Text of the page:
Harry von Stark photographic
Backward Glimpse Wooden Boats Digital Art Natural Wabi Sabi Cityscapes Nostalgia
The great Northwest is the land of water and wood - and what a better symbol for this paradise than an ancient vessel - the wooden boat? Since before recorded times men have kept water crafts afloat using wood from the forest that is bent and shaped by iron workers. Sailing from the past to present, these craftsmen continue to ply the trade that keeps these wooden boats plowing the vast cold waters.
The old English word for a maker or builder was “wright” - hence, shipbuilders were called shipwrights. In early history, shipwrights could have been the grandfathers of all trades. To build a boat in ancient times, shipwrights were similar to NASA engineers in that they were on the cutting edge of technologies and were responsible for building sound boats that would sail thousands of miles into uncharted territories. Many lives depended on their expertise. Whole economies depended on trade and commerce made possible by these ancient wooded ships and the men who crafted them. Without the wooden boat, the great Northwest would not be quite the same. A hundred and fifty years ago the roads were few and muddy, slow to travel and inhospitable. The land was sparsely populated. For speed and financial reasons, the bountiful waterways were the logical choice of travel. Available manpower was needed close to the economic centers such as Seattle and Tacoma and so the Northwest shipbuilding industry was created. Various outer points such as Port Townsend needed services to keep the boats in safe working condition and so shipwrights played a vital role in the Northwest. When the 19th and 20th centuries collided, the supremacy of wooden boats still was intact although they faced challenges from newcomers such as steel. As time went on, the abundance of quality wood waned and the availability of steel became a fact of life. The wooden boat was losing dominance but still was considered a viable alternative for fishing fleets and sportsmen. By the time the 1050's arrived, a new material was gaining popularity. With the advent of fiberglass, shipwrighting became just a job, a shrinking and dying trade. The age of Aquarius came to the rescue in the late 1960's when a resurgence of doing things by hand and a rekindling and love of handmade products became increasingly popular. There was a genuine movement to preserve history and the ancient ways of making boats. Pride and quality, form and function again were valued. Today, the Olympic Peninsula is home to one of the finest shipwright trade schools in the nation with the Northwest School of Wooden Boat Building located in Port Hadlock. These skilled shipwrights are romanticized as conduits from the past moving into the future. The reality of shipwrights is not quite so romantic. The trade is physically demanding, dirty, difficult and dangerous with its exposure to health hazards. Why would anyone want to do it? Could it be a genuine love of the trade and pride in how it is accomplished? Perhaps it is the boats themselves or the lure of the sea or could it be the preservation of history? Being that shipwrights are surprisingly land lubbers, perhaps they toil for the love of wood-working with it, feeling it, smelling it. There are no store-bought pieces of wood off the shelf. The wood is shaped, cut and fitted by hand and eye. Knowledge and skill with their hand tools are still as important as they have been for a thousand years. Rulers and tape measures are carpenters tools. They work with the straight and square. Unlike carpenters, the shipwrights make all the parts used in repair and building by hand. A shipwright knows different woods have different characteristics. The amount of heat and steam needed to break down the fibers so that the wood can be bent is a tricky and time-consuming process. Indeed shipwrights are like surgeons-they open up their patients, remove whats bad, fix it and stitch them up again. To preserve and protect their human cargo, the wooden boat has too be water tight and long-lasting. Shipbuilding and repair require high quality lumber, high resin and tight grain-and by extension, slow-growing wood and healthy forests. Hence the old tug of war-lumber profits come from fast growing forests and early cuts. Tick tick goes the clock…is this a last ditch effort fighting against the inevitable? Hopefully not. Because when you look at our water paradise and see wooden boats sailing or powering by with grace and beauty, know that a special breed, the shipwright, is keeping them and history afloat and alive. Boats have a primitive hold on us, a tiny microcosm of life on water. Wooden boats are sculptures in form and function and when you stand upon them, you can feel them. They are alive, they move, they speak in the familiar creaking sounds heard for thousands of years. written by Harry von Stark SHIPWRIGHTS: Surgeons for the Seafaring Published in the Sequim Gazette, "Living on The Peninsula" summer 2006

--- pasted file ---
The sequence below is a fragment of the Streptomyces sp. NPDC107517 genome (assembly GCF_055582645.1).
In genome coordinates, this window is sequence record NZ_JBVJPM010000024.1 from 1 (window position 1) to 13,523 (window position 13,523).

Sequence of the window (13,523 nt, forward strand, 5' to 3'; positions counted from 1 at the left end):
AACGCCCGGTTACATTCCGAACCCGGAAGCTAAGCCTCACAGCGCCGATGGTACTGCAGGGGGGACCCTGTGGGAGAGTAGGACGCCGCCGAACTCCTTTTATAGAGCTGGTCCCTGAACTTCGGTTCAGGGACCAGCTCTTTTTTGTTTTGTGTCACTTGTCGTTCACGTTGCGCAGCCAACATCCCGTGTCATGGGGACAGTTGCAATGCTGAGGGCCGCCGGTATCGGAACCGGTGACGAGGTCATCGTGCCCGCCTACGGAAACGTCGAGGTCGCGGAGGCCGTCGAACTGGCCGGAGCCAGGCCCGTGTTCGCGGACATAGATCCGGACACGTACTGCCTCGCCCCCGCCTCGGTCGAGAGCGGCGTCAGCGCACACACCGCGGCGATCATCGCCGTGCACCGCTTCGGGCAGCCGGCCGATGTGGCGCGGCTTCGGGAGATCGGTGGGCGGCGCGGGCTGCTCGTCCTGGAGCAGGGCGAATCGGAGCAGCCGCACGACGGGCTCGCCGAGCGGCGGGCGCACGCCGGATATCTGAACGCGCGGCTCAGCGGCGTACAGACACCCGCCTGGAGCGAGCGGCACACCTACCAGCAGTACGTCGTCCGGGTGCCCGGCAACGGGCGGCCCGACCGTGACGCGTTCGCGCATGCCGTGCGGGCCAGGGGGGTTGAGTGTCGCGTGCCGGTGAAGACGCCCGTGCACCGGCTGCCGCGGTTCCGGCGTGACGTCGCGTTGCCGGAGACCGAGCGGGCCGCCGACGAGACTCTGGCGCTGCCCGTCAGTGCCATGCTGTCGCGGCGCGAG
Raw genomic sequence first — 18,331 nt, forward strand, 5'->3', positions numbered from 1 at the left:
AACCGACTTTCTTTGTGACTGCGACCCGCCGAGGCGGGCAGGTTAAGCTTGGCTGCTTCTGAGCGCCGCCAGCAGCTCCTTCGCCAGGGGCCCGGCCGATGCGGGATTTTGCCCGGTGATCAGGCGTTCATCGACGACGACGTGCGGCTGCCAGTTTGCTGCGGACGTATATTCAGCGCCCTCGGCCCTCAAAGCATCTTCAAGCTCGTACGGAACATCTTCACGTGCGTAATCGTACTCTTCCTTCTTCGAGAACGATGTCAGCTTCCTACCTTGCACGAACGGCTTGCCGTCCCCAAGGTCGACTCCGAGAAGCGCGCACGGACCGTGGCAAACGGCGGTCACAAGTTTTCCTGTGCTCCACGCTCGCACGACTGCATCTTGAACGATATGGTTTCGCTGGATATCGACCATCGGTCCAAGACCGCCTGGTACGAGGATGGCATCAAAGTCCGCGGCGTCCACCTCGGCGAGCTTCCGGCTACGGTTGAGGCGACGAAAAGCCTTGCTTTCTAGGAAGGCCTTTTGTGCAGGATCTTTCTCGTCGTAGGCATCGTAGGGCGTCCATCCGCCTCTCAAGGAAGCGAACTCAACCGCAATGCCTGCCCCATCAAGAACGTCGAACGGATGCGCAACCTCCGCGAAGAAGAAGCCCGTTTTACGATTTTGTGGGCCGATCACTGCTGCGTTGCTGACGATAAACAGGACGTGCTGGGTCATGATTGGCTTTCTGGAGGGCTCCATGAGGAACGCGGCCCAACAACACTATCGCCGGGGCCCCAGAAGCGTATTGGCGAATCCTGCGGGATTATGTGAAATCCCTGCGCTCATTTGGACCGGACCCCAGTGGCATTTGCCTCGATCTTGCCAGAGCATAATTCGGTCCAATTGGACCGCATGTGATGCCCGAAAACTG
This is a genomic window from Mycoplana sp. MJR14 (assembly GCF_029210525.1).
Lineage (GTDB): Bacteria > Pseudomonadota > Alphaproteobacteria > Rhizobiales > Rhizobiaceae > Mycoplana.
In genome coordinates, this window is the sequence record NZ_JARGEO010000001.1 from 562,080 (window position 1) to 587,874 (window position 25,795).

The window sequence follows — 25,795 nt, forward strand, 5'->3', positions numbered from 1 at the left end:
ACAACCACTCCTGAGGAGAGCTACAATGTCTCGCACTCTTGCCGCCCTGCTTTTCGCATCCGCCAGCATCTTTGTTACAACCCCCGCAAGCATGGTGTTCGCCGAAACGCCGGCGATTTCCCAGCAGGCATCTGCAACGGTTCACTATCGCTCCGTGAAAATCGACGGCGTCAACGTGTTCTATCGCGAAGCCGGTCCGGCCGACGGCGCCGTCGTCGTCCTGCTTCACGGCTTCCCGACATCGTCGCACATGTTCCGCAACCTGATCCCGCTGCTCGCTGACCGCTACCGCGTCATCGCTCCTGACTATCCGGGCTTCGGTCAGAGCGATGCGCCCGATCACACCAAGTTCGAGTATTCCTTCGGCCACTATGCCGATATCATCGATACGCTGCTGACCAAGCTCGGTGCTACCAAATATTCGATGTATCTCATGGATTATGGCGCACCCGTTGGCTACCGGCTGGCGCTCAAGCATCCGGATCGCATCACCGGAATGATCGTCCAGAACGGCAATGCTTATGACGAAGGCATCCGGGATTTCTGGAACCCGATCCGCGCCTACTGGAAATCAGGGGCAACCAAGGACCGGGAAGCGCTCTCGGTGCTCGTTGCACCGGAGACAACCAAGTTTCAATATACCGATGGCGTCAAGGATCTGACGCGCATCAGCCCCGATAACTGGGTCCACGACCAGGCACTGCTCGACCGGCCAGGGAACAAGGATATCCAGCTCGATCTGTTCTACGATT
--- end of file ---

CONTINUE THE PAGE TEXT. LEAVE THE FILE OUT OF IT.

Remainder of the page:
Web site © Harry von Stark All images on this site © Harry von Stark web site design: Jan Hoy Design 360.678.3603